WELLINGTON, New Zealand (AP) — This Scotch has been on the rocks for a century.
Five crates of Scotch whisky and two of brandy have been recovered by a team restoring an Antarctic hut used more than 100 years ago by famed polar explorer Ernest Shackleton.
Ice cracked some of the bottles that had been left there in 1909, but the restorers said Friday they are confident the five crates contain intact bottles "given liquid can be heard when the crates are moved."
New Zealand Antarctic Heritage Trust team leader Al Fastier said the team thought there were two crates and were amazed to find five.
Current distillery owner, drinks group Whyte & Mackay, launched the bid to recover the Scotch whisky for samples to test and decide whether to relaunch the defunct spirit made by distiller McKinlay and Co.
Fastier said restoration workers found the crates under the hut's floorboards in 2006, but they were too deeply embedded in ice to be dislodged.
The New Zealanders agreed to drill the ice to try to retrieve some bottles, although the rest must stay under conservation guidelines agreed to by 12 Antarctic Treaty nations.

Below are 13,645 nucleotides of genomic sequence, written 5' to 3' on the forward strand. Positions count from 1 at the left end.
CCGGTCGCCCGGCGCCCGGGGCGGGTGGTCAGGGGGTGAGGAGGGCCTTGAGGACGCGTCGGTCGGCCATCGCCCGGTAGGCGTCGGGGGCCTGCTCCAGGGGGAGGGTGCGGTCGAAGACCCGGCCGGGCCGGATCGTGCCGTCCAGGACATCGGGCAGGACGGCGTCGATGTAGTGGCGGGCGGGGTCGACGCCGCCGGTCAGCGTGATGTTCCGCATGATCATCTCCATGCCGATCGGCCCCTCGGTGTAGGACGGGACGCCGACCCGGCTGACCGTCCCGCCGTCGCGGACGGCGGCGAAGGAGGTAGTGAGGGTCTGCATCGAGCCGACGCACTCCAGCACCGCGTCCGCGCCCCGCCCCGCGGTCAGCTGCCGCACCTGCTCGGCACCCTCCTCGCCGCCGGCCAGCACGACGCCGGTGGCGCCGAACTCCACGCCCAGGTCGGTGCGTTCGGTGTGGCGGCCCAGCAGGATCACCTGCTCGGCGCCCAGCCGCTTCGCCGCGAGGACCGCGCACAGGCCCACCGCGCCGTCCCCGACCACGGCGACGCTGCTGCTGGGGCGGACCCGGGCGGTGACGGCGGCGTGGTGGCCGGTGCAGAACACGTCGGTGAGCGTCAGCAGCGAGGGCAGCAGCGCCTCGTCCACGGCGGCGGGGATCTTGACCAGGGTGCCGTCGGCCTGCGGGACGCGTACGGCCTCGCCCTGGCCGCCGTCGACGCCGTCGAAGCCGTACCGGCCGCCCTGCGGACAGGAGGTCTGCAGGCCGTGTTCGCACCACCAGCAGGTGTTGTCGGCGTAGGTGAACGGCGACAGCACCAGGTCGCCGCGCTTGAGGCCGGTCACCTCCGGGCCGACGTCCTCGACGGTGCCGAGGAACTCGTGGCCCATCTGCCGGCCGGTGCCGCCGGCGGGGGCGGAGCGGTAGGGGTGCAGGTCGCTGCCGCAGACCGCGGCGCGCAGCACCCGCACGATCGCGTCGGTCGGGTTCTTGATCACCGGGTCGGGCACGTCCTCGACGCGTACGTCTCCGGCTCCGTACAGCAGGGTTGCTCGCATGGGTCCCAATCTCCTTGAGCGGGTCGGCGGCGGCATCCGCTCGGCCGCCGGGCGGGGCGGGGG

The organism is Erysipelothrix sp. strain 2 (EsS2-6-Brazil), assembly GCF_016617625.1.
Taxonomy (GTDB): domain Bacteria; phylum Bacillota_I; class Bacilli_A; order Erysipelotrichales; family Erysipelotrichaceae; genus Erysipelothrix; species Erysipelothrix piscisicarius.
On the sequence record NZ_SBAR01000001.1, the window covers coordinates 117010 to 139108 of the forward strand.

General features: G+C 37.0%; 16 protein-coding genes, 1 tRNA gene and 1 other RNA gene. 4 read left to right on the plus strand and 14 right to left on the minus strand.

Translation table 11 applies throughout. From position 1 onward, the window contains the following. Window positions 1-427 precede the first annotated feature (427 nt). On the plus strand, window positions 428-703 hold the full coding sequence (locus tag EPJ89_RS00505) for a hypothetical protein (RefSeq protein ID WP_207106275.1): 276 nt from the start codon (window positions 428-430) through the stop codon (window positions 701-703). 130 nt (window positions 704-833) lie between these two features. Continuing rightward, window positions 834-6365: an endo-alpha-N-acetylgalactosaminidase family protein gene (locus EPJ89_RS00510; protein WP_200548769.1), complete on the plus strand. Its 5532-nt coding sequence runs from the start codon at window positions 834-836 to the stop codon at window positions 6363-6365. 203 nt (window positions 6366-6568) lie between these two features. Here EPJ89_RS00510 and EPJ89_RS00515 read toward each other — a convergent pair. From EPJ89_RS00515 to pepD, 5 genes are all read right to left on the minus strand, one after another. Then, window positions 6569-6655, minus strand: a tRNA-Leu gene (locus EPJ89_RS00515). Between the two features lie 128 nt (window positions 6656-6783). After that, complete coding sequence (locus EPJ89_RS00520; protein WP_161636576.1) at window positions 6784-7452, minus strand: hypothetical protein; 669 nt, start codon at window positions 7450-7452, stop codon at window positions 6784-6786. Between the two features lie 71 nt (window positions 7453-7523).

"The unexpected find of the brandy crates, one labeled Chas. Mackinlay & Co and the other labeled The Hunter Valley Distillery Limited Allandale (Australia) are a real bonus," said Fastier.
Ice has cracked some of the crates and formed inside them. Fastier said in a statement that would make extracting the contents delicate, but the trust would decide how to do so in coming weeks.
Richard Paterson, master blender at Whyte and Mackay, whose company supplied the Mackinlay's whisky for Shackleton, described the find as "a gift from the heavens for whisky lovers."
"If the contents can be confirmed, safely extracted and analyzed, the original blend may be able to be replicated. Given the original recipe no longer exists, this may open a door into history," he said in a statement.
Shackleton's expedition ran short of supplies on its long ski trek to the South Pole from the northern Antarctic coast in 1907-1909 and turned back about 100 miles (160 kilometers) short of its goal.
The expedition sailed away in 1909 as winter ice formed, leaving behind supplies, including the whisky and brandy.